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If you want to engage your people in a financial wellness program, you need to take an active and visible role. Without your deliberate effort, employees may look on wellness materials as just more noise, and end up ignoring them altogether. Remember, it takes more than education to produce optimal results: It takes action. Here are some strategies worth considering.

A strong communication campaign : Don’t skimp on promotion and communication. Leverage all of your communication resources to make sure employees are aware of the who, what, when, where, and why of program participation. (See Employee communications: Growing participation in your financial wellness program.)

Incentives: Getting people to do something new almost always invokes “fear of the unknown,” especially when the benefits may not be obvious. A simple reward system can provide an immediate incentive to get people over that hurdle and into your new financial wellness program – and they don’t have to be monetary. Prizes could be anything from a “wear your jeans to work day” to badges they can display on their desk to a coveted parking spot. Use your imagination (and, if possible, on-hand resources).

Gamification: Making anything fun or competitive improves participation, and scoring points or getting to the next level always encourages people to play at least one more round. This is especially important because the more frequently someone participates, the more comfortable and engaged they’ll become. You can even find free and low-cost online apps to track points and provide collectible badges for meeting goals.

Customization: People are more likely to interact with anything that’s been suited to them personally. Customizing an employee financial wellness program with branding, messaging, and other benefits that they recognize and use will encourage better overall participation.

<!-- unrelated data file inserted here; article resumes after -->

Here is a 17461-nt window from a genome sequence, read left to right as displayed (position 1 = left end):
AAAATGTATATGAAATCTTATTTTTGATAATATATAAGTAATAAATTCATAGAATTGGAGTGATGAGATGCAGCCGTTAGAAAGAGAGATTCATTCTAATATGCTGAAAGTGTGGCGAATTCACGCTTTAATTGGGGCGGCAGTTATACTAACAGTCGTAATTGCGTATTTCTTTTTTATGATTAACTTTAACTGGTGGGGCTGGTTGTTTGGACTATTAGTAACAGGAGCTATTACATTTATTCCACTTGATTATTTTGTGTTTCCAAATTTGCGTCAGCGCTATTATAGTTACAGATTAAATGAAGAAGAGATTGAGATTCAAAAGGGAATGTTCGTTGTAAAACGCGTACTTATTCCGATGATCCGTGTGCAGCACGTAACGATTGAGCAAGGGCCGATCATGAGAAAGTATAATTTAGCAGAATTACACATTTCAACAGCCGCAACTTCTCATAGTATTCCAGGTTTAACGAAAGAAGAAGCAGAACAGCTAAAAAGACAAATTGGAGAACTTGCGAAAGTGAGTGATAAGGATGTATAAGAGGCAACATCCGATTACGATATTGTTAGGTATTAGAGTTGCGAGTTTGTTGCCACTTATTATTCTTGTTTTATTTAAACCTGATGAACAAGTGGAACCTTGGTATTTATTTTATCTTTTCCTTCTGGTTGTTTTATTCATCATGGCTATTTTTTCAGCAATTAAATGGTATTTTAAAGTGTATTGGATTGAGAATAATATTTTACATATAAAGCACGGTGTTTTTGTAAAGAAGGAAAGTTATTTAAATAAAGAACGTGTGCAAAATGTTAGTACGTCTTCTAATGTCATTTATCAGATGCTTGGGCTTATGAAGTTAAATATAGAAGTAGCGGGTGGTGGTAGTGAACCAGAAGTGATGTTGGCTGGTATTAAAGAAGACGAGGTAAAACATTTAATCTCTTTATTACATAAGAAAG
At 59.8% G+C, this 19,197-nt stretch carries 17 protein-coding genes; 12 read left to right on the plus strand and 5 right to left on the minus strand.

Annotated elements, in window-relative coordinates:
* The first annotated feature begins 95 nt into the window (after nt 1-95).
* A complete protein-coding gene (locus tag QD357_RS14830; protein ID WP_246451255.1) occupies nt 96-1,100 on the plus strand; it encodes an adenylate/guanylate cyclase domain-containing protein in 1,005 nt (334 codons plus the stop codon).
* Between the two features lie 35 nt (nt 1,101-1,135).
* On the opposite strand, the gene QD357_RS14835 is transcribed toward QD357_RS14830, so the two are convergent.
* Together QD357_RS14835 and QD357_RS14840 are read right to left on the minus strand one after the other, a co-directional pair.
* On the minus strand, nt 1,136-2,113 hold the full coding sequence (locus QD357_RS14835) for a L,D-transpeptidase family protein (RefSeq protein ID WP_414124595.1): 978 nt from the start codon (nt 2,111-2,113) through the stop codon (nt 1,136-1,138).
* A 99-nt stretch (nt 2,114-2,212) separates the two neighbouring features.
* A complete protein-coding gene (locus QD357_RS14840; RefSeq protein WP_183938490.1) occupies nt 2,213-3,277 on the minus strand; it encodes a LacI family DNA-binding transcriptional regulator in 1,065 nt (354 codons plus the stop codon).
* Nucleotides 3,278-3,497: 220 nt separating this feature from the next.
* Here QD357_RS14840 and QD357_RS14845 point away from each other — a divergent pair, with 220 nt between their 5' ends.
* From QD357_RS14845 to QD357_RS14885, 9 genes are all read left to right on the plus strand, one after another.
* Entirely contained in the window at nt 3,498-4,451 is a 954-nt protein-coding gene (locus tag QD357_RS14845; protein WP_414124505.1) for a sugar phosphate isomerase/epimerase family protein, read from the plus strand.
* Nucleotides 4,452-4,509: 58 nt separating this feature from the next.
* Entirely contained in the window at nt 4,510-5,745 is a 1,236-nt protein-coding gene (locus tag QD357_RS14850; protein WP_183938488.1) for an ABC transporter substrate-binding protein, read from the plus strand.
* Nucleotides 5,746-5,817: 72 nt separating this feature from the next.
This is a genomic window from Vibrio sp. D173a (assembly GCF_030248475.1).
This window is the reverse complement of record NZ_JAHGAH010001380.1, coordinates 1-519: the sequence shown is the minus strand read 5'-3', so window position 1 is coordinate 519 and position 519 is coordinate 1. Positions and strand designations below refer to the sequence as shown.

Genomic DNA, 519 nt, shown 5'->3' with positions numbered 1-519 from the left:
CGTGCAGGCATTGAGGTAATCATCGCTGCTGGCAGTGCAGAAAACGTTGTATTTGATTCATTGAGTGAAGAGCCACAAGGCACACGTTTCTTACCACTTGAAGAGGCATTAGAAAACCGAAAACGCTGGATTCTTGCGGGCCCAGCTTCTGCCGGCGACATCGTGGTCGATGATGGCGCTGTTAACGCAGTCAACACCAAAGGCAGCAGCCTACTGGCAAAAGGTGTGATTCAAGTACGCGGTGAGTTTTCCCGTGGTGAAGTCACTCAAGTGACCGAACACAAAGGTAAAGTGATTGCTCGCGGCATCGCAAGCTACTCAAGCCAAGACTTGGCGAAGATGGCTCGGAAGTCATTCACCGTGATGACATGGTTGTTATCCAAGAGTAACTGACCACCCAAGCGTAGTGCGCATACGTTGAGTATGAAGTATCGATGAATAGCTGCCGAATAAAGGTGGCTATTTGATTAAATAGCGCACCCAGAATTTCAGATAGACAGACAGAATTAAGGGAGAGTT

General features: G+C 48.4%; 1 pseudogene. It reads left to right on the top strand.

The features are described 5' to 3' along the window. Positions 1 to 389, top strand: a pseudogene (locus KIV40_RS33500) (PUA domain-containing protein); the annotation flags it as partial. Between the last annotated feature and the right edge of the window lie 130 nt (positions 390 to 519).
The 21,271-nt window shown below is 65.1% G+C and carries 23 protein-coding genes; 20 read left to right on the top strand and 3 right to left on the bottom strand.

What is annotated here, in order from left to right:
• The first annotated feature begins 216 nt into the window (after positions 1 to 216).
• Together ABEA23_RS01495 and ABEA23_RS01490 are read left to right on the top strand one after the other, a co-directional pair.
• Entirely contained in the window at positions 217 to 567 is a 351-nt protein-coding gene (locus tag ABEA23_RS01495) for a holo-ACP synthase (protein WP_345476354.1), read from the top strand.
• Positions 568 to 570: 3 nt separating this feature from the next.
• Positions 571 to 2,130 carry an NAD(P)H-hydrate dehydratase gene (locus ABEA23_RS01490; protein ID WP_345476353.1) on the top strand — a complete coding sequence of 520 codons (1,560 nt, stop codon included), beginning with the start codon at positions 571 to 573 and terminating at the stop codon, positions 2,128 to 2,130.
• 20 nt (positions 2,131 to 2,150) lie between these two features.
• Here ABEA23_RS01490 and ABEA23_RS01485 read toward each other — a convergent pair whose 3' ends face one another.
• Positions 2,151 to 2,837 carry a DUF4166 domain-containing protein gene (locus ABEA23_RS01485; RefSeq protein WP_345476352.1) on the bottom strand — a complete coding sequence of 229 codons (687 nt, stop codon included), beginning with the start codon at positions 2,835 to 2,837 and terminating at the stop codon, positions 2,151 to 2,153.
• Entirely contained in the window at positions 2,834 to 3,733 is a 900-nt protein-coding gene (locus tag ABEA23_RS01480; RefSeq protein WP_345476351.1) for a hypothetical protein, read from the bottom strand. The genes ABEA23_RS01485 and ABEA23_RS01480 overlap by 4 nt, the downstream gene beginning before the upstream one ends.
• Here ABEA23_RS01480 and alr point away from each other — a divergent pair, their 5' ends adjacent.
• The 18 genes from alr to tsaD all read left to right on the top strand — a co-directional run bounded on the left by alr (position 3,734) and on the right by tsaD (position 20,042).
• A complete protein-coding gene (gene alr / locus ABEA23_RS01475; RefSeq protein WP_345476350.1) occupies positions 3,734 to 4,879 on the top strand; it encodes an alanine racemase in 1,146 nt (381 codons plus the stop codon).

Contests: Offering employees an opportunity to compete or qualify for prizes is a winning strategy for any activity. In addition, organizing contests around a new benefit offering, or an important timeline, improves participation in all benefits. Consider using your organization’s credit card points to buy a restaurant gift card that you can offer up, or make a prize out of extra time off (like a one-hour bonus to be used for arriving late or leaving early).

The content on provides general information and does not constitute legal, tax, accounting, financial, or investment advice. You are encouraged to consult with competent legal, tax, accounting, financial or investment professionals based on your specific circumstances. We do not make any warranties as to accuracy or completeness of this information; do not endorse any third-party companies, products, or services described here; and take no liability for your use of this information.

© Georgia Center for Nonprofits 2019

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